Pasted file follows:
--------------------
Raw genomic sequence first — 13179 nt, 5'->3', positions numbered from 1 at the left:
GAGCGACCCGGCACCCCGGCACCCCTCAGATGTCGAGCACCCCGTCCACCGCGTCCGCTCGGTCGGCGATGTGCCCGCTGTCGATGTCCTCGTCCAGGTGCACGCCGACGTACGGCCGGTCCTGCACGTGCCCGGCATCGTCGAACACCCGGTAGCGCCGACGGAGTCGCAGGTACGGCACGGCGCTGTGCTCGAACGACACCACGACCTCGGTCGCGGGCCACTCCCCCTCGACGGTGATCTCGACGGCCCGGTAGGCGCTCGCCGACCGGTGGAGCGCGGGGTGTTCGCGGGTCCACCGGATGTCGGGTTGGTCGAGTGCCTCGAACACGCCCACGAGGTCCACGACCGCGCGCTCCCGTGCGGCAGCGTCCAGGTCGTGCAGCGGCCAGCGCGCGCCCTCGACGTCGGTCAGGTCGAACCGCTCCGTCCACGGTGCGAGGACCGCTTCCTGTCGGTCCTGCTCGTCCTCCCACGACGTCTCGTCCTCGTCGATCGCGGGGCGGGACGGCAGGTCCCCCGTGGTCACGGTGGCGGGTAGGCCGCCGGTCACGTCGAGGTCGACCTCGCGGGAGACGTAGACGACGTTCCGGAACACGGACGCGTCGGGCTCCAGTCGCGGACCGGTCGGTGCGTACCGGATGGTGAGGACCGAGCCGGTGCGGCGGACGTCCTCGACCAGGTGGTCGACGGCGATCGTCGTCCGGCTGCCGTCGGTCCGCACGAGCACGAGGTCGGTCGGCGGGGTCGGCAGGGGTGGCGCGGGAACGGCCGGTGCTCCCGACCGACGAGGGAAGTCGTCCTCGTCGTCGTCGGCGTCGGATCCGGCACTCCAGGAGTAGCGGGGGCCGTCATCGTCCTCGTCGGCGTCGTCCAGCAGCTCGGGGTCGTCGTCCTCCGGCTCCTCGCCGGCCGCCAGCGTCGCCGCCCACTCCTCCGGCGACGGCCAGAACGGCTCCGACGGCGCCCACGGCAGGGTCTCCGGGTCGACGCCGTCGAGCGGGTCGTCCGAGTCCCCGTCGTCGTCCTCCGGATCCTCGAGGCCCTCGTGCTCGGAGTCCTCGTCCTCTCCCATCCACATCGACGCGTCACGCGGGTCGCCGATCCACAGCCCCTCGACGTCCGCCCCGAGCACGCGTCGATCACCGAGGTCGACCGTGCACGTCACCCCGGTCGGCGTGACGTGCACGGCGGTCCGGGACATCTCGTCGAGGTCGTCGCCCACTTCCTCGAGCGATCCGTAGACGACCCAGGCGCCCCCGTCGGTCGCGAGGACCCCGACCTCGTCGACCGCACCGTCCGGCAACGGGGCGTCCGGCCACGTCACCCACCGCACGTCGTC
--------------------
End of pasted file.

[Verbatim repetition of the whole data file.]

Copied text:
Raw genomic sequence first — 13179 nt, 5'->3', positions numbered from 1 at the left:
GAGCGACCCGGCACCCCGGCACCCCTCAGATGTCGAGCACCCCGTCCACCGCGTCCGCTCGGTCGGCGATGTGCCCGCTGTCGATGTCCTCGTCCAGGTGCACGCCGACGTACGGCCGGTCCTGCACGTGCCCGGCATCGTCGAACACCCGGTAGCGCCGACGGAGTCGCAGGTACGGCACGGCGCTGTGCTCGAACGACACCACGACCTCGGTCGCGGGCCACTCCCCCTCGACGGTGATCTCGACGGCCCGGTAGGCGCTCGCCGACCGGTGGAGCGCGGGGTGTTCGCGGGTCCACCGGATGTCGGGTTGGTCGAGTGCCTCGAACACGCCCACGAGGTCCACGACCGCGCGCTCCCGTGCGGCAGCGTCCAGGTCGTGCAGCGGCCAGCGCGCGCCCTCGACGTCGGTCAGGTCGAACCGCTCCGTCCACGGTGCGAGGACCGCTTCCTGTCGGTCCTGCTCGTCCTCCCACGACGTCTCGTCCTCGTCGATCGCGGGGCGGGACGGCAGGTCCCCCGTGGTCACGGTGGCGGGTAGGCCGCCGGTCACGTCGAGGTCGACCTCGCGGGAGACGTAGACGACGTTCCGGAACACGGACGCGTCGGGCTCCAGTCGCGGACCGGTCGGTGCGTACCGGATGGTGAGGACCGAGCCGGTGCGGCGGACGTCCTCGACCAGGTGGTCGACGGCGATCGTCGTCCGGCTGCCGTCGGTCCGCACGAGCACGAGGTCGGTCGGCGGGGTCGGCAGGGGTGGCGCGGGAACGGCCGGTGCTCCCGACCGACGAGGGAAGTCGTCCTCGTCGTCGTCGGCGTCGGATCCGGCACTCCAGGAGTAGCGGGGGCCGTCATCGTCCTCGTCGGCGTCGTCCAGCAGCTCGGGGTCGTCGTCCTCCGGCTCCTCGCCGGCCGCCAGCGTCGCCGCCCACTCCTCCGGCGACGGCCAGAACGGCTCCGACGGCGCCCACGGCAGGGTCTCCGGGTCGACGCCGTCGAGCGGGTCGTCCGAGTCCCCGTCGTCGTCCTCCGGATCCTCGAGGCCCTCGTGCTCGGAGTCCTCGTCCTCTCCCATCCACATCGACGCGTCACGCGGGTCGCCGATCCACAGCCCCTCGACGTCCGCCCCGAGCACGCGTCGATCACCGAGGTCGACCGTGCACGTCACCCCGGTCGGCGTGACGTGCACGGCGGTCCGGGACATCTCGTCGAGGTCGTCGCCCACTTCCTCGAGCGATCCGTAGACGACCCAGGCGCCCCCGTCGGTCGCGAGGACCCCGACCTCGTCGACCGCACCGTCCGGCAACGGGGCGTCCGGCCACGTCACCCACCGCACGTCGTC